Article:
"Gyro" at Chicago's Parthenon Restaurant
vneufeldt at M-W.COM
Tue Jun 13 15:14:28 UTC 2000
What a terrific story. (Two, actually. I had no idea about this origin of
call letters. I suppose many radio stations were originally owned by
Did anyone ever write McCormick's biography? Or did he write his memoirs?
Either would probably be interesting reading.
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On Monday, June 12, Mike Salovesh wrote:
> > The Chicago Tribune did a series on the city's top ten
> restaurants, by > type. The top Greek restaurant was Parthenon.
> From the CHICAGO TRIBUNE, 27 > May 1971, section 2, pg. 19:
> "Colonel" Robert McCormick, the long-time owner of the Chicago Tribune,
> was a dedicated supporter of a program of spelling reform that came out
> of his own little head. "Thoroly" is of a piece with many of his
> creations. As owner of what he insisted on advertising as "The World's
> Greatest Newspaper", he would amend the Trib's style book whenever the
> whim hit him. His "reformed" spellings aren't the only examples of his
> idiosyncrasies that survive him at the Trib, but they surely are, quite
> literally, the most visible.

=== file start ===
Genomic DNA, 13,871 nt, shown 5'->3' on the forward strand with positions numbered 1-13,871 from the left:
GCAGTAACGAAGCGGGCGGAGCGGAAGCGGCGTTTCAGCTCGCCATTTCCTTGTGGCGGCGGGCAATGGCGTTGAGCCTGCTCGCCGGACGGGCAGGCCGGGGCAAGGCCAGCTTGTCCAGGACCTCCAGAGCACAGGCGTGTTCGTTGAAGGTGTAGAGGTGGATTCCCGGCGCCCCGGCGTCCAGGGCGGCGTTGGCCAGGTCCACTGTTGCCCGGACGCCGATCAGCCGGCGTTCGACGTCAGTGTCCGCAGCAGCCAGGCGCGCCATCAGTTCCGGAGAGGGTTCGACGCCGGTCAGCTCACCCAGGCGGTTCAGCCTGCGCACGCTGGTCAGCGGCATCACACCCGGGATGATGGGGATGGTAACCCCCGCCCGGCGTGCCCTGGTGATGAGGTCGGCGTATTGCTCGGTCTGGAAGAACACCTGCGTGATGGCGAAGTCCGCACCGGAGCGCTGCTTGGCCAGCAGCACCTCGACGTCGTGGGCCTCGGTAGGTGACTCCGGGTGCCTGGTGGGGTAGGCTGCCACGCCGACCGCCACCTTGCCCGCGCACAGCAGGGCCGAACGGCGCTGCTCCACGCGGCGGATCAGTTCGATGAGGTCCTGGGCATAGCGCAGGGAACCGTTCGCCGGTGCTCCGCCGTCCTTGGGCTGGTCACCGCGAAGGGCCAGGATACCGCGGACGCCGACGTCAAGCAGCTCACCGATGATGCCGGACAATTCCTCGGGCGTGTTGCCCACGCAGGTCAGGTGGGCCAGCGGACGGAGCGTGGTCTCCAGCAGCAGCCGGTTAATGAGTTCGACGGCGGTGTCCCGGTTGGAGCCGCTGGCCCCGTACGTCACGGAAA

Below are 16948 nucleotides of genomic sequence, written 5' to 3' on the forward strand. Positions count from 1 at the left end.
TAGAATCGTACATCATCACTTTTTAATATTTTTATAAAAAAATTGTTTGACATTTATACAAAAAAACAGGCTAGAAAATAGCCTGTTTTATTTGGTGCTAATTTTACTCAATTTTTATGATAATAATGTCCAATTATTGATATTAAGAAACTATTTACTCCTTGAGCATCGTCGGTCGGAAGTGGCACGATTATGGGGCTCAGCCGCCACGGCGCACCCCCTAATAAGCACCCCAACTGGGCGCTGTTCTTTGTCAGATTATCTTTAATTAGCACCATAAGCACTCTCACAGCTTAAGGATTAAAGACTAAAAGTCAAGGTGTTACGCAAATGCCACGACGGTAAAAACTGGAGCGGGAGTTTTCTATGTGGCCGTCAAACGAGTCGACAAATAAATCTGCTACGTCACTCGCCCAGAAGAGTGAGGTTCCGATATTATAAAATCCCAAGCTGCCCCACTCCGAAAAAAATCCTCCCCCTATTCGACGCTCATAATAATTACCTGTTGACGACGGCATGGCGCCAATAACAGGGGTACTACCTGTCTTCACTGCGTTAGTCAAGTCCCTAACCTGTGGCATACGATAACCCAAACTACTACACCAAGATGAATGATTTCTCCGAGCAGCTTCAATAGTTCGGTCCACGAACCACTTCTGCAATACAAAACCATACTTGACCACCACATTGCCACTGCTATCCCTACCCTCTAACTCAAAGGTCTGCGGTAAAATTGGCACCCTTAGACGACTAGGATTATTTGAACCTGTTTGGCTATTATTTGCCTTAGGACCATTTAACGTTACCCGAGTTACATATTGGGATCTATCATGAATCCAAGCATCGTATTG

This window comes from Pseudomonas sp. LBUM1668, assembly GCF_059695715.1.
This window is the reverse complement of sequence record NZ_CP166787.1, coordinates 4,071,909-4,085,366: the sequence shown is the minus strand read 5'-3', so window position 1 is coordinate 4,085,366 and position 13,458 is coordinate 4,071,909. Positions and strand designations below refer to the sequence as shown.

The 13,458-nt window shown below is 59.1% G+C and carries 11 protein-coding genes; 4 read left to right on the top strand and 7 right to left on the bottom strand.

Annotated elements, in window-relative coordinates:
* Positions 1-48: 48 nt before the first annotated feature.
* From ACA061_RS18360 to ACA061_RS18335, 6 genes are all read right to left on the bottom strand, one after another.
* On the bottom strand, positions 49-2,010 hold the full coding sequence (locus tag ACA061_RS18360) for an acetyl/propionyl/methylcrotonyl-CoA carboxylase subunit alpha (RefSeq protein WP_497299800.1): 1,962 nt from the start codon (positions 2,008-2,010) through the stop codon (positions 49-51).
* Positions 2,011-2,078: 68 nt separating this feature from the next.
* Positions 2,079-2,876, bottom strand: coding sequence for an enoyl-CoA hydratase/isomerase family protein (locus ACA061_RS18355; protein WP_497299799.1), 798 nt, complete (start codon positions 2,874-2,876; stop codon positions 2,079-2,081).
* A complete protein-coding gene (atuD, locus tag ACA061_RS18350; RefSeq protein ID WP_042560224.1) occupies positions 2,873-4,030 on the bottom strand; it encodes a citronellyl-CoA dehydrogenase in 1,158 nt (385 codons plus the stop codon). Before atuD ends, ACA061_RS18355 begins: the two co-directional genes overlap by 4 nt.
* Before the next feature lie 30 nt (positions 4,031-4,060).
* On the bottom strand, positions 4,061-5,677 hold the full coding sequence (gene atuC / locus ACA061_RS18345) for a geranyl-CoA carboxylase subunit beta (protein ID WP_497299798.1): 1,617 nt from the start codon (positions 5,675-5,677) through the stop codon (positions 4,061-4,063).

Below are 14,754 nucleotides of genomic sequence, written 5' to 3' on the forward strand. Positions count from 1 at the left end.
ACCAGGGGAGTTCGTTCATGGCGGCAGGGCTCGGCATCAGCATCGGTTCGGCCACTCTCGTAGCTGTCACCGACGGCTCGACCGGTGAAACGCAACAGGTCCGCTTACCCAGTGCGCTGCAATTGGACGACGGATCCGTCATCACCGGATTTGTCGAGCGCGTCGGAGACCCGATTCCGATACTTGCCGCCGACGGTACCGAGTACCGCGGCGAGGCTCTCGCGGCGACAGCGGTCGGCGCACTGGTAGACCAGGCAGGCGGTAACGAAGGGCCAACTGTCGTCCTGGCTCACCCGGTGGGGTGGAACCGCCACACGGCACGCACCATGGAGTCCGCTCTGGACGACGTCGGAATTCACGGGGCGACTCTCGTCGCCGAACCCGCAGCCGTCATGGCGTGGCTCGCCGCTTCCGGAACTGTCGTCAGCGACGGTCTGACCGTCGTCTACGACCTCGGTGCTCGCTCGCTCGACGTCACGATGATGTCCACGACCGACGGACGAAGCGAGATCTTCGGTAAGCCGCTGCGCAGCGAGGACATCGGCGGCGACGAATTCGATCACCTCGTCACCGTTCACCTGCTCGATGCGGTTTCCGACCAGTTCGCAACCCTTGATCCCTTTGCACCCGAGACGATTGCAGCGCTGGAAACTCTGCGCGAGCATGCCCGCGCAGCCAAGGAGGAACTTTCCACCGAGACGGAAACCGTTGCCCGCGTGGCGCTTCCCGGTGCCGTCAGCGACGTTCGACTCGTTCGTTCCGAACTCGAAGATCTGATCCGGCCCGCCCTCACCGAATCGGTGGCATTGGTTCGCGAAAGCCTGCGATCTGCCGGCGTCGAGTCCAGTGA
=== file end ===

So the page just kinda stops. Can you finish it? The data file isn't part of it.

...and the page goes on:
> -- mike salovesh <salovesh at niu.edu>
> PEACE !!!
> P.S.: Your TV cable system probably has another example, if it brings
> in "superstation" WGN-TV. The call letters "WGN" were Col. McCormick's
> way of advertising the Tribune on the radio station he also owned.
> "WGN" got its name as an abbreviation of "World's Greatest Newspaper".
> If you ever run out of things to do, it might be fun to find the sources
> of other radio and TV call letters. The Chicago Tribune wasn't the only
> newspaper to shape the call letters of an associated radio station.
> There's WTMJ, for "The Milwaukee Journal", for example. (Since U.S.
> stations generally begin with either "W" or "K", the first letter
> sometimes isn't a signifier. Viz: KQED.)
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